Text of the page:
The Supreme Court in June settled a long-running dispute between Nuffield Health and a London borough over its ability to claim an 80% discount on business rates. The decision offers welcome clarity for fee-charging charities and their landlords.
Established in 1954, Nuffield Health is a large healthcare charity operating 13 hospitals and 114 health, fitness and wellbeing centres across the UK. As a charity, it is eligible for an 80% discount on its business rates.
The Nuffield Health gym in Merton Abbey, south west London offers its members a steam room, sauna and creche facilities. Its members pay up to £75 a month to use the popular gym’s facilities.
Merton council argued that because the gym is not open to the public, only to those that can afford its monthly membership fees, its charitable benefit is questionable. It estimates that the reduction in business rates equals £1m in lost revenue for the council.
The dispute was first heard in the High Court in 2016 and then the Court of Appeal before it was passed to the Supreme Court. At all stages, the courts have sided with Nuffield Health.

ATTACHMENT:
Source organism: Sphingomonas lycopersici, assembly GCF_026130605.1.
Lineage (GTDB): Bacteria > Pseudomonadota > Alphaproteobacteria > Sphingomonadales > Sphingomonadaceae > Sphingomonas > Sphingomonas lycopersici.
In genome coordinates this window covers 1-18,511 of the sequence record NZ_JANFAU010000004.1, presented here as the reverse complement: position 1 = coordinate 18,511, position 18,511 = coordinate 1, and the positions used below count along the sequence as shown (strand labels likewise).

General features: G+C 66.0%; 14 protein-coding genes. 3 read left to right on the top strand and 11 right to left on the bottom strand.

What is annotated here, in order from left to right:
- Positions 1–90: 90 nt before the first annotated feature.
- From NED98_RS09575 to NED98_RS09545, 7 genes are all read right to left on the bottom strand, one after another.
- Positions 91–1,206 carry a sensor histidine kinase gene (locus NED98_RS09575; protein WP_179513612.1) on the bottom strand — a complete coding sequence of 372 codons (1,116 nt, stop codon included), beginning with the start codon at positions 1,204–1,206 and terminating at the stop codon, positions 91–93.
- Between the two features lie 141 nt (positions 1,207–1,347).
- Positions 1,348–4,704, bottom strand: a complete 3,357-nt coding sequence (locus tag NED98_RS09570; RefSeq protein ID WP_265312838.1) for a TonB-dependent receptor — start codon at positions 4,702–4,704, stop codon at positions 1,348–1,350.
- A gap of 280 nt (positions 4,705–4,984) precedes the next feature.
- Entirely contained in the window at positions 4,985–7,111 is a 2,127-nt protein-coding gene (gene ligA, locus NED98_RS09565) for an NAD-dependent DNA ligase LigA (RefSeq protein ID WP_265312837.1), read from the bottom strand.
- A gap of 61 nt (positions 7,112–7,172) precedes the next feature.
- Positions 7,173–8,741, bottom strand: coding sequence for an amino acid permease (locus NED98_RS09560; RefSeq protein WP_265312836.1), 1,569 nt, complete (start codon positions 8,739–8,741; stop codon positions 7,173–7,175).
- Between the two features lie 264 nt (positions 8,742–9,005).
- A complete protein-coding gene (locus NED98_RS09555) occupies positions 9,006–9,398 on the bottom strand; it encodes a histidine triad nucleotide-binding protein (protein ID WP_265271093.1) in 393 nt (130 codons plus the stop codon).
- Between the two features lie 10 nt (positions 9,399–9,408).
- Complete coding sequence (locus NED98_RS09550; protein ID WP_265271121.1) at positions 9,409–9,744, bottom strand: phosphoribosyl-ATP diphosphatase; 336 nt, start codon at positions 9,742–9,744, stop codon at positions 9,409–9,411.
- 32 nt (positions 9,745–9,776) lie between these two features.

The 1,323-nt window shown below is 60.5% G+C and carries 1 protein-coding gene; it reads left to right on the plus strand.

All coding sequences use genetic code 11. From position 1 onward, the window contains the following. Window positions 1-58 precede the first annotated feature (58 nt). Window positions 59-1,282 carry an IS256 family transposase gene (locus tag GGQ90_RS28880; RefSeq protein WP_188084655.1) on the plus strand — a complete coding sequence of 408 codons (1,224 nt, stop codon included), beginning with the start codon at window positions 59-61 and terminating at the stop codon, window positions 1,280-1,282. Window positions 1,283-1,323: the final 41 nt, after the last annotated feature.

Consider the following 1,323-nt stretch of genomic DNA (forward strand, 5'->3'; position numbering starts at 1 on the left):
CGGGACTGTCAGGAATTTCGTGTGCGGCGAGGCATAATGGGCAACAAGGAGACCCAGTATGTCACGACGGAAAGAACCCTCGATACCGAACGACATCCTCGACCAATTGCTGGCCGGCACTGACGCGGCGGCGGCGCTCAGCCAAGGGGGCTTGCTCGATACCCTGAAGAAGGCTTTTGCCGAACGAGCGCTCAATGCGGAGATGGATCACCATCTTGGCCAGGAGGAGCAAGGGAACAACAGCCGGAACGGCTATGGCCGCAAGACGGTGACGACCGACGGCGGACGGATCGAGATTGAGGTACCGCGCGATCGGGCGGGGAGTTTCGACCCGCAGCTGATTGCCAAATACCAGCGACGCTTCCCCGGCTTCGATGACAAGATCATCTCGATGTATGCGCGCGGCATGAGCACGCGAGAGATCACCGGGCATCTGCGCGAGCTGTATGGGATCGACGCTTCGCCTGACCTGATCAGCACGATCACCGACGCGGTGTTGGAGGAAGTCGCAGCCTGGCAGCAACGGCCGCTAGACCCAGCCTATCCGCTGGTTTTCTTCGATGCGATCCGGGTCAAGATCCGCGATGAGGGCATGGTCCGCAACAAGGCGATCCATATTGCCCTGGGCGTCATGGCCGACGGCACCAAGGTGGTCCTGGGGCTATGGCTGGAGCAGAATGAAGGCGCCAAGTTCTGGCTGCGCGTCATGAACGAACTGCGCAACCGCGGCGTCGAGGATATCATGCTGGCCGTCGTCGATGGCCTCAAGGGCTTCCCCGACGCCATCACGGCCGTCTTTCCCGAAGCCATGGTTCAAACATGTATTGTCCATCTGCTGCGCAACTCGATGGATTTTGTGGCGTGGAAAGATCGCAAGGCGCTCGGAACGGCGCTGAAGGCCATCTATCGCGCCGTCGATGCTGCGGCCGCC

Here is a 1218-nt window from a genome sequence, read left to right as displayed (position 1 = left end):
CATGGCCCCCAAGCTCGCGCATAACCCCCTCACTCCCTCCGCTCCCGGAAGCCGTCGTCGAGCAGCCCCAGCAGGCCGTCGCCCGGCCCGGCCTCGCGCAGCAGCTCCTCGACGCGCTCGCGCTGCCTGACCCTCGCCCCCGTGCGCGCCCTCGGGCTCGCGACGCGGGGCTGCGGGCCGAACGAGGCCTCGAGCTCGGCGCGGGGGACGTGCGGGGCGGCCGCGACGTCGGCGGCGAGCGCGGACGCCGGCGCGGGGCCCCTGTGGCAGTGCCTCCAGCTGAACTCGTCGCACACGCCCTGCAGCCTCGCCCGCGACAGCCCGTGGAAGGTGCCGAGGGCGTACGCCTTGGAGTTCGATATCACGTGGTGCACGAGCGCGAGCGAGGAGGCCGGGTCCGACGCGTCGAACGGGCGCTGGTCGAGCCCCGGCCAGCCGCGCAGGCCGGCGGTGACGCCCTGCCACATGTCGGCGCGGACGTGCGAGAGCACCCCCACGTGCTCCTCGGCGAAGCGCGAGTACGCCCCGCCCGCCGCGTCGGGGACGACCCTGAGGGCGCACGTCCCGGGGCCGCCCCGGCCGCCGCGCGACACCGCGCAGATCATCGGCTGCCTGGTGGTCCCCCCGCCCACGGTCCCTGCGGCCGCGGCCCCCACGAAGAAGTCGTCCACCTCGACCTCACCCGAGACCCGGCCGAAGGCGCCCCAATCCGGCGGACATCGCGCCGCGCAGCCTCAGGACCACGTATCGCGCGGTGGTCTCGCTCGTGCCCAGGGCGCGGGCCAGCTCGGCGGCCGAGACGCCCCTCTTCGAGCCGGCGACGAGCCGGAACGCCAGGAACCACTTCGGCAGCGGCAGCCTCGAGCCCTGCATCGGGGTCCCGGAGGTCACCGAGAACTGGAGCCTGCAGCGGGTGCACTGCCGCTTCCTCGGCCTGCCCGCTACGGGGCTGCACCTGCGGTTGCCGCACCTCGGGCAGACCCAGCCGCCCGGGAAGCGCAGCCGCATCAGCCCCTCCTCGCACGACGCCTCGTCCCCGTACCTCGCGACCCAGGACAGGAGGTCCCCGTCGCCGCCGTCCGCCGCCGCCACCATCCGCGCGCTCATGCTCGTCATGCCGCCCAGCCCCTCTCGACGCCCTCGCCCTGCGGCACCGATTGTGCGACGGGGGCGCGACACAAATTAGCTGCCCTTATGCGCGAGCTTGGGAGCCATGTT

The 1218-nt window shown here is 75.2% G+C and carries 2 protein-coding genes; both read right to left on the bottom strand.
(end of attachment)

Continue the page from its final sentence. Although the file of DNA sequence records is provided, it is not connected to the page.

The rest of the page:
Whilst involving a relatively small number of tenants – fee-charging charities – it is a dispute that has been closely watched, and for good reason. A report in Property Week (23 June) suggests it might cost local authorities across the country as much as £1bn.
The decision does not change established law but provides welcome clarity for landlords and charities where they use commercial premises to further their charitable aims. It also reaffirms the position of the Charity Commission rather than local authorities as arbiters on what constitutes a public benefit.
However, this decision may not be the end of the story.
With a general election looming and the Labour Party questioning the charitable status of fee-paying schools, the prospect of future legislation affecting fee-charging charities cannot be discounted.
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The above is accurate as at 04 August 2023. The information above may be subject to change.
The content of this note should not be considered legal advice and each matter should be considered on a case-by-case basis.